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What is a healthy relationship?
It seems like an easy question to answer, but there are thousands of people who would be stumped by it. Many have never seen a healthy relationship, don’t know anyone who has one, and certainly never experienced one for themselves.
Are you one of those people?
A healthy relationship is one where two healthy and whole human beings are attracted to one another and choose one another as companions on life’s journey.
This is a simple, boiled-down definition, but it has a few important implications:
1. A relationship, by definition, can only be as healthy as the individuals in it. Two broken, needy, insecure, and/or immature individuals cannot “complete” one another. When they form a relationship, they will both end up with twice the brokenness, neediness, insecurity, and/or immaturity they had before.
2. The individuals in a healthy relationship do not need each other. Each of them is a whole person by themselves. They come together not out of need, but simply because they enjoy each other’s company and want to spend life together. This is why I use the word “choose” in my definition of a healthy relationship. Only healthy people are truly free to choose one another. Broken people always think they are choosing, but they are driven by their emptiness and deep need for the other person. “I need you,” as romantic as it sounds, actually means, “I am not free to choose not to be with you.”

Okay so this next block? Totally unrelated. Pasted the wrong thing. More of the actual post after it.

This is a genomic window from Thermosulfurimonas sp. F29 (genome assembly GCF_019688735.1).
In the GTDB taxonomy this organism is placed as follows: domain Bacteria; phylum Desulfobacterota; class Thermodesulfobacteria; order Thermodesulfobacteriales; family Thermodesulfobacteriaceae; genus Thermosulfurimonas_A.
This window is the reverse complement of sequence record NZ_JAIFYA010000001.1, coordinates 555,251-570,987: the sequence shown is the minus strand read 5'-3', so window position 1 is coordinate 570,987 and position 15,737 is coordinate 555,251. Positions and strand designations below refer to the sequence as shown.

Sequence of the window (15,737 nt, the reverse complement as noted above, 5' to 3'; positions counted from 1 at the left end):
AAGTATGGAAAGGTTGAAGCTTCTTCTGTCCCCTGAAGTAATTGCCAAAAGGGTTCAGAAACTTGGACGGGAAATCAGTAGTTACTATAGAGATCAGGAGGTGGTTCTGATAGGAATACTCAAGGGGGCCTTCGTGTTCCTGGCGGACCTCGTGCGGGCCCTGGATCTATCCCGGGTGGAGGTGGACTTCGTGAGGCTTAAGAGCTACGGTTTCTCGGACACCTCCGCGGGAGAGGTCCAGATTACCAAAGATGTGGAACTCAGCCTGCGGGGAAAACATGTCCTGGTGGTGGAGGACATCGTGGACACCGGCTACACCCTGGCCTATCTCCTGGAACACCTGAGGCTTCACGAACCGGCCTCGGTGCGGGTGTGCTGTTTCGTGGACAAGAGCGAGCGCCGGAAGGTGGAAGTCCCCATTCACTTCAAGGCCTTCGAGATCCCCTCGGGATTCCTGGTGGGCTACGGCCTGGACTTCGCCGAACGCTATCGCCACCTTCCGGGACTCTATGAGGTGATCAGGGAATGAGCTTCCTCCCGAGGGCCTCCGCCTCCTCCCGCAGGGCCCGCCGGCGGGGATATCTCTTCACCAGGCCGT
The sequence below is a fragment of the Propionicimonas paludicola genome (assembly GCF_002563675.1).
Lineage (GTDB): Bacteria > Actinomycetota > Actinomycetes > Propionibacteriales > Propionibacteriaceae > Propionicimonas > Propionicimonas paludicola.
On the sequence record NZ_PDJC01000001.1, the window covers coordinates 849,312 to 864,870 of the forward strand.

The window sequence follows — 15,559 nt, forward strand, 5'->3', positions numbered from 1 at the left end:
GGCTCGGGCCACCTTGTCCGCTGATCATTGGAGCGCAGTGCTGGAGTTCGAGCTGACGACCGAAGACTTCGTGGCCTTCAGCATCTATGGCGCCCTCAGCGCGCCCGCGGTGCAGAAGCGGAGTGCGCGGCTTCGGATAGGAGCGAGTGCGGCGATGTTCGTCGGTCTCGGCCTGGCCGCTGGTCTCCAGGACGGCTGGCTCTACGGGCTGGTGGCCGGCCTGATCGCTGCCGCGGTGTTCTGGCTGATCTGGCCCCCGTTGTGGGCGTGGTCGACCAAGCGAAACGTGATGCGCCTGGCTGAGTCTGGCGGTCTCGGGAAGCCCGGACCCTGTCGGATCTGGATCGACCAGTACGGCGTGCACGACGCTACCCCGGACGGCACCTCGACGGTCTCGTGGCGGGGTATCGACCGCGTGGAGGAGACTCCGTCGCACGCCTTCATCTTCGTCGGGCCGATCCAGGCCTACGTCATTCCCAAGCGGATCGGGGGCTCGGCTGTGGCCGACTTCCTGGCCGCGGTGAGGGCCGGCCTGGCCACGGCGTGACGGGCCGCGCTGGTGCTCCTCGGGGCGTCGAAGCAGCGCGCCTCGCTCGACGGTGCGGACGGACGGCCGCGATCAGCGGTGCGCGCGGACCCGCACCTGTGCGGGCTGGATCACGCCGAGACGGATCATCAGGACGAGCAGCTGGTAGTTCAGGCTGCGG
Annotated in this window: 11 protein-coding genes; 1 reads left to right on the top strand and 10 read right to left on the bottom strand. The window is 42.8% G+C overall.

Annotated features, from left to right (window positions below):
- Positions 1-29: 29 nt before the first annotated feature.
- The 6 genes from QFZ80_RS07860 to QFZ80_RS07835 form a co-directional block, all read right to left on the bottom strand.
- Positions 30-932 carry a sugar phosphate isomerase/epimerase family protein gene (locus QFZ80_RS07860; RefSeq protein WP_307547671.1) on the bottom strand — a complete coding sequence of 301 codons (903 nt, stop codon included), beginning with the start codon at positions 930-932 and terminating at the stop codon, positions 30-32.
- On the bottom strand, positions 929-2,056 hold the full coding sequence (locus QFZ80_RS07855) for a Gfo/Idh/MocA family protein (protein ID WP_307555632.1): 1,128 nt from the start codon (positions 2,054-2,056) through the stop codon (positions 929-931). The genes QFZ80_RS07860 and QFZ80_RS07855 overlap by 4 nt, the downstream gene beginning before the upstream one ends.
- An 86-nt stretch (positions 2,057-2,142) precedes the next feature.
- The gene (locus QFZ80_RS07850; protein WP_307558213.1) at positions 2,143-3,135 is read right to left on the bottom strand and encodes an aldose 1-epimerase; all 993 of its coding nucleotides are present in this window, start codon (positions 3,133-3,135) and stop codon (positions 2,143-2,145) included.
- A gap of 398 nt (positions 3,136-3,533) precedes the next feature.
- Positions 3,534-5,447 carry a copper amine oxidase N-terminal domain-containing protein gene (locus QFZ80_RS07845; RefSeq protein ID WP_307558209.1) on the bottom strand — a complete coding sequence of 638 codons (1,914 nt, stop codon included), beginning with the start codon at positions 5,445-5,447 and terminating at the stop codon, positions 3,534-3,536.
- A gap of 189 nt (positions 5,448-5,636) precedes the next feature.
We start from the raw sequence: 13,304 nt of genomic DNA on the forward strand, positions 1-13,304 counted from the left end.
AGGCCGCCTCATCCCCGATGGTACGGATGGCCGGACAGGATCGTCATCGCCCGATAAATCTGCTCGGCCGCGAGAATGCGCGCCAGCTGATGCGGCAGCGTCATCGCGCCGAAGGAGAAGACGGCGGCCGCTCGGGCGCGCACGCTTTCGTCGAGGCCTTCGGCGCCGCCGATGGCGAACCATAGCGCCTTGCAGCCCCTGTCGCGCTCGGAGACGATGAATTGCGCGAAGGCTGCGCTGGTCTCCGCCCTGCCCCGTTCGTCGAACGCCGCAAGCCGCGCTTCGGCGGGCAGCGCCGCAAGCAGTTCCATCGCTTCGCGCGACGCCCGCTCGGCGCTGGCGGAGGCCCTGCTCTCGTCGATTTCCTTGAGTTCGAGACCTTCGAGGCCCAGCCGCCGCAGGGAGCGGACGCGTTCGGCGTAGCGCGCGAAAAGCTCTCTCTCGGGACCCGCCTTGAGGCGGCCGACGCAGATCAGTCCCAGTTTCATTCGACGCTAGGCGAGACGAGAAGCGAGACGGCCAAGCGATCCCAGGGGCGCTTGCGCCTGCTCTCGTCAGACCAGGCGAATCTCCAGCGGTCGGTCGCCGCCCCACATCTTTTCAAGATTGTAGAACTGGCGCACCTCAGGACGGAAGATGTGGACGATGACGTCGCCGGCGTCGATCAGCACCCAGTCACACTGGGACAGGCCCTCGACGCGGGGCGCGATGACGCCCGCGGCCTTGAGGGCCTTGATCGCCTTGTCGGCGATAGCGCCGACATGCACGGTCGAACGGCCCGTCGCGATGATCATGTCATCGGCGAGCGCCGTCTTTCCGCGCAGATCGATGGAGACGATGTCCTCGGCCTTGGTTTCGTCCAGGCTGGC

3. When one person in a relationship believes they are healthy and whole, but that the person they are with is broken, it is almost certainly the case that the first person is not healthy and whole. Healthy and whole people rarely choose unhealthy and broken people as partners. Brokenness is obvious to them, and is a turnoff.
4. Broken people, however, will be deeply attracted to other broken people. To a broken person, brokenness in others feels like love. They will mistake their partner’s jealousy, neediness, dominance, sometimes even aggression and violence, for love. And they will mistake their own craving and neediness to be with the other person as love. These are all signs of brokenness.
5. The work of saving a broken relationship is always the work of the broken individuals becoming healthy and whole. As that happens, the relationship will naturally begin to heal. It is next to impossible for broken people to be in a healthy relationship, and it is just as unlikely that whole people will be in a broken relationship. The only exception to this is when a broken person in a broken relationship finally sees their brokenness clearly and does what must be done to become whole.
6. Very young people can be healthy, but are rarely whole. To be whole is to have a full sense of one’s self as an individual. When very young people marry, they essentially end up raising each other, and their process of becoming whole individuals is seriously complicated. This is why marriages between partners who married young often end in divorce.
Question: How have you seen these ideas in action in your own life, both for better and for worse? Leave a thought or two in the comment section!